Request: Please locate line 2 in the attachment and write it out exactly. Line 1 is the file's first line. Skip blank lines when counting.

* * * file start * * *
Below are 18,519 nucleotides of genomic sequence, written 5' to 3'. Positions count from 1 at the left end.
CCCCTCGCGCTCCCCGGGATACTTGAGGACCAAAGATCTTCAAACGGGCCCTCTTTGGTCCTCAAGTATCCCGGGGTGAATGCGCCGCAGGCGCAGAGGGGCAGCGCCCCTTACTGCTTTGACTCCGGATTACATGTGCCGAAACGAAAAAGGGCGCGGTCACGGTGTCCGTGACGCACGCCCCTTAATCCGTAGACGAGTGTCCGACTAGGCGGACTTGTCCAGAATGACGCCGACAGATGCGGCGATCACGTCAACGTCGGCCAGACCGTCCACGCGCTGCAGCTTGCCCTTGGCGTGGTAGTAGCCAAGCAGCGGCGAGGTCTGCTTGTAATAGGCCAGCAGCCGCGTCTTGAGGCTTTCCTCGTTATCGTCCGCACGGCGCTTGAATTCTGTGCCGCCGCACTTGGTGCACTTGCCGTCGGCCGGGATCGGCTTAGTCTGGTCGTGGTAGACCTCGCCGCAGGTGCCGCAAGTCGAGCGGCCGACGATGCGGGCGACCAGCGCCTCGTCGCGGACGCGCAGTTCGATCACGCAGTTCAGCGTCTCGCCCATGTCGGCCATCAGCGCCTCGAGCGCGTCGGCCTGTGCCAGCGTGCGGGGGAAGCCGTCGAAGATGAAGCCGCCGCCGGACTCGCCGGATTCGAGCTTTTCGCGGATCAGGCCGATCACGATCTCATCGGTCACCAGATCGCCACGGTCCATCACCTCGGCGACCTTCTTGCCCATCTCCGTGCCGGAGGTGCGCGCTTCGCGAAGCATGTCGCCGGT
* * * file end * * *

CCCCTCGCGCTCCCCGGGATACTTGAGGACCAAAGATCTTCAAACGGGCCCTCTTTGGTCCTCAAGTATCCCGGGGTGAATGCGCCGCAGGCGCAGAGGGGCAGCGCCCCTTACTGCTTTGACTCCGGATTACATGTGCCGAAACGAAAAAGGGCGCGGTCACGGTGTCCGTGACGCACGCCCCTTAATCCGTAGACGAGTGTCCGACTAGGCGGACTTGTCCAGAATGACGCCGACAGATGCGGCGATCACGTCAACGTCGGCCAGACCGTCCACGCGCTGCAGCTTGCCCTTGGCGTGGTAGTAGCCAAGCAGCGGCGAGGTCTGCTTGTAATAGGCCAGCAGCCGCGTCTTGAGGCTTTCCTCGTTATCGTCCGCACGGCGCTTGAATTCTGTGCCGCCGCACTTGGTGCACTTGCCGTCGGCCGGGATCGGCTTAGTCTGGTCGTGGTAGACCTCGCCGCAGGTGCCGCAAGTCGAGCGGCCGACGATGCGGGCGACCAGCGCCTCGTCGCGGACGCGCAGTTCGATCACGCAGTTCAGCGTCTCGCCCATGTCGGCCATCAGCGCCTCGAGCGCGTCGGCCTGTGCCAGCGTGCGGGGGAAGCCGTCGAAGATGAAGCCGCCGCCGGACTCGCCGGATTCGAGCTTTTCGCGGATCAGGCCGATCACGATCTCATCGGTCACCAGATCGCCACGGTCCATCACCTCGGCGACCTTCTTGCCCATCTCCGTGCCGGAGGTGCGCGCTTCGCGAAGCATGTCGCCGGT